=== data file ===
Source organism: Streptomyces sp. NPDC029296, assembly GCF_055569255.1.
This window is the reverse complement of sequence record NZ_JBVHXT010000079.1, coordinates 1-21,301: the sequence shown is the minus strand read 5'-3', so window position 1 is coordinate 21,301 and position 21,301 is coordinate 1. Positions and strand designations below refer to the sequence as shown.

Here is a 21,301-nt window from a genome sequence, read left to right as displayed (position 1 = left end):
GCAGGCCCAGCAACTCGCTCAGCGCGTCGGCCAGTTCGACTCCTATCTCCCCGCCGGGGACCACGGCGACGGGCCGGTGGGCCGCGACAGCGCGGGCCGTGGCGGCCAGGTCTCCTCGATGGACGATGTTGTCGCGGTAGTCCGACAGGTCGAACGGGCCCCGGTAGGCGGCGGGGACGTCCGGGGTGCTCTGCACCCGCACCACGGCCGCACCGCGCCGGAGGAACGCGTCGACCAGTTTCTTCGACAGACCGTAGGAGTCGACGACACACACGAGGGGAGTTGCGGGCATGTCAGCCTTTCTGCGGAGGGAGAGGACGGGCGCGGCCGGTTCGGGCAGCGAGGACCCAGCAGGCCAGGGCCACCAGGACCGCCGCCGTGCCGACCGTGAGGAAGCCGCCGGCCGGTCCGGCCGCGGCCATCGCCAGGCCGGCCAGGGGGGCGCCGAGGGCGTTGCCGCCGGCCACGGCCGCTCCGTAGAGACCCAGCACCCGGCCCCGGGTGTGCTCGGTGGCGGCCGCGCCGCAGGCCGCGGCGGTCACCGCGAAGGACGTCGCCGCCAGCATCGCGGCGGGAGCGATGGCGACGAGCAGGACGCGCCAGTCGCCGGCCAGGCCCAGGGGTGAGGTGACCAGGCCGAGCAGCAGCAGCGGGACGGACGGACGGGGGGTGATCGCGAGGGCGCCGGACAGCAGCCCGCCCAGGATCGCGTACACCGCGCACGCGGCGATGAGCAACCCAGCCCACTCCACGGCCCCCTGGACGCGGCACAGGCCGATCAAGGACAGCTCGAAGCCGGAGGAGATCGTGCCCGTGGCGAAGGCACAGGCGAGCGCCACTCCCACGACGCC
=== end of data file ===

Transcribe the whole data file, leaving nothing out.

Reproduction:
Source organism: Streptomyces sp. NPDC029296, assembly GCF_055569255.1.
This window is the reverse complement of sequence record NZ_JBVHXT010000079.1, coordinates 1-21,301: the sequence shown is the minus strand read 5'-3', so window position 1 is coordinate 21,301 and position 21,301 is coordinate 1. Positions and strand designations below refer to the sequence as shown.

Here is a 21,301-nt window from a genome sequence, read left to right as displayed (position 1 = left end):
GCAGGCCCAGCAACTCGCTCAGCGCGTCGGCCAGTTCGACTCCTATCTCCCCGCCGGGGACCACGGCGACGGGCCGGTGGGCCGCGACAGCGCGGGCCGTGGCGGCCAGGTCTCCTCGATGGACGATGTTGTCGCGGTAGTCCGACAGGTCGAACGGGCCCCGGTAGGCGGCGGGGACGTCCGGGGTGCTCTGCACCCGCACCACGGCCGCACCGCGCCGGAGGAACGCGTCGACCAGTTTCTTCGACAGACCGTAGGAGTCGACGACACACACGAGGGGAGTTGCGGGCATGTCAGCCTTTCTGCGGAGGGAGAGGACGGGCGCGGCCGGTTCGGGCAGCGAGGACCCAGCAGGCCAGGGCCACCAGGACCGCCGCCGTGCCGACCGTGAGGAAGCCGCCGGCCGGTCCGGCCGCGGCCATCGCCAGGCCGGCCAGGGGGGCGCCGAGGGCGTTGCCGCCGGCCACGGCCGCTCCGTAGAGACCCAGCACCCGGCCCCGGGTGTGCTCGGTGGCGGCCGCGCCGCAGGCCGCGGCGGTCACCGCGAAGGACGTCGCCGCCAGCATCGCGGCGGGAGCGATGGCGACGAGCAGGACGCGCCAGTCGCCGGCCAGGCCCAGGGGTGAGGTGACCAGGCCGAGCAGCAGCAGCGGGACGGACGGACGGGGGGTGATCGCGAGGGCGCCGGACAGCAGCCCGCCCAGGATCGCGTACACCGCGCACGCGGCGATGAGCAACCCAGCCCACTCCACGGCCCCCTGGACGCGGCACAGGCCGATCAAGGACAGCTCGAAGCCGGAGGAGATCGTGCCCGTGGCGAAGGCACAGGCGAGCGCCACTCCCACGACGCC